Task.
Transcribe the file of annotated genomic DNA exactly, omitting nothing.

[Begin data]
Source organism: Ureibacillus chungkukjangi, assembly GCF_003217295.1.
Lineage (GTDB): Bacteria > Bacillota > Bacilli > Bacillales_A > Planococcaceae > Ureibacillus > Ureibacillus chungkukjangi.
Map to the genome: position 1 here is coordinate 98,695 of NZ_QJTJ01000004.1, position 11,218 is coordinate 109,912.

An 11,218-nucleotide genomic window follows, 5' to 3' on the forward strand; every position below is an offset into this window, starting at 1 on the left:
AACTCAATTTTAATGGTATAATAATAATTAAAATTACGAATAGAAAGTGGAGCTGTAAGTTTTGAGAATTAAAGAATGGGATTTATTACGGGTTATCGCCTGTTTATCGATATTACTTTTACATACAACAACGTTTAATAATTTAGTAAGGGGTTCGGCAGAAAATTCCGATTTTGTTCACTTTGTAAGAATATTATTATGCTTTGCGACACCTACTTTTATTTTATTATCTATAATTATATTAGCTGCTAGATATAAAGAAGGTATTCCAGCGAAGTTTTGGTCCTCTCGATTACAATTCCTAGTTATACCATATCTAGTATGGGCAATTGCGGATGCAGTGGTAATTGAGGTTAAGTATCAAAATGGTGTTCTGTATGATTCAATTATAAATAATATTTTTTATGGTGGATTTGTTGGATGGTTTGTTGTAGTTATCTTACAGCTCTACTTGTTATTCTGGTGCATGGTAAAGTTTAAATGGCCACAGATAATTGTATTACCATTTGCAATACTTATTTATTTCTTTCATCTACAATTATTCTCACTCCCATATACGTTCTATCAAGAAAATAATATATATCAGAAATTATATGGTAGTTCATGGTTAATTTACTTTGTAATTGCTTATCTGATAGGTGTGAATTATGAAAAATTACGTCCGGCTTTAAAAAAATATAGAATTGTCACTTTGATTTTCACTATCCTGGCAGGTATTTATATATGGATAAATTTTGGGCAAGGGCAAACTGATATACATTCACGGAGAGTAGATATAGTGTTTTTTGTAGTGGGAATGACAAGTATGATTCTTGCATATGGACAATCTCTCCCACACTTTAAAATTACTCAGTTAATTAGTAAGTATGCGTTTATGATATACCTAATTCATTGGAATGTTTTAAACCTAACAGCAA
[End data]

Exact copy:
Source organism: Ureibacillus chungkukjangi, assembly GCF_003217295.1.
Lineage (GTDB): Bacteria > Bacillota > Bacilli > Bacillales_A > Planococcaceae > Ureibacillus > Ureibacillus chungkukjangi.
Map to the genome: position 1 here is coordinate 98,695 of NZ_QJTJ01000004.1, position 11,218 is coordinate 109,912.

An 11,218-nucleotide genomic window follows, 5' to 3' on the forward strand; every position below is an offset into this window, starting at 1 on the left:
AACTCAATTTTAATGGTATAATAATAATTAAAATTACGAATAGAAAGTGGAGCTGTAAGTTTTGAGAATTAAAGAATGGGATTTATTACGGGTTATCGCCTGTTTATCGATATTACTTTTACATACAACAACGTTTAATAATTTAGTAAGGGGTTCGGCAGAAAATTCCGATTTTGTTCACTTTGTAAGAATATTATTATGCTTTGCGACACCTACTTTTATTTTATTATCTATAATTATATTAGCTGCTAGATATAAAGAAGGTATTCCAGCGAAGTTTTGGTCCTCTCGATTACAATTCCTAGTTATACCATATCTAGTATGGGCAATTGCGGATGCAGTGGTAATTGAGGTTAAGTATCAAAATGGTGTTCTGTATGATTCAATTATAAATAATATTTTTTATGGTGGATTTGTTGGATGGTTTGTTGTAGTTATCTTACAGCTCTACTTGTTATTCTGGTGCATGGTAAAGTTTAAATGGCCACAGATAATTGTATTACCATTTGCAATACTTATTTATTTCTTTCATCTACAATTATTCTCACTCCCATATACGTTCTATCAAGAAAATAATATATATCAGAAATTATATGGTAGTTCATGGTTAATTTACTTTGTAATTGCTTATCTGATAGGTGTGAATTATGAAAAATTACGTCCGGCTTTAAAAAAATATAGAATTGTCACTTTGATTTTCACTATCCTGGCAGGTATTTATATATGGATAAATTTTGGGCAAGGGCAAACTGATATACATTCACGGAGAGTAGATATAGTGTTTTTTGTAGTGGGAATGACAAGTATGATTCTTGCATATGGACAATCTCTCCCACACTTTAAAATTACTCAGTTAATTAGTAAGTATGCGTTTATGATATACCTAATTCATTGGAATGTTTTAAACCTAACAGCAA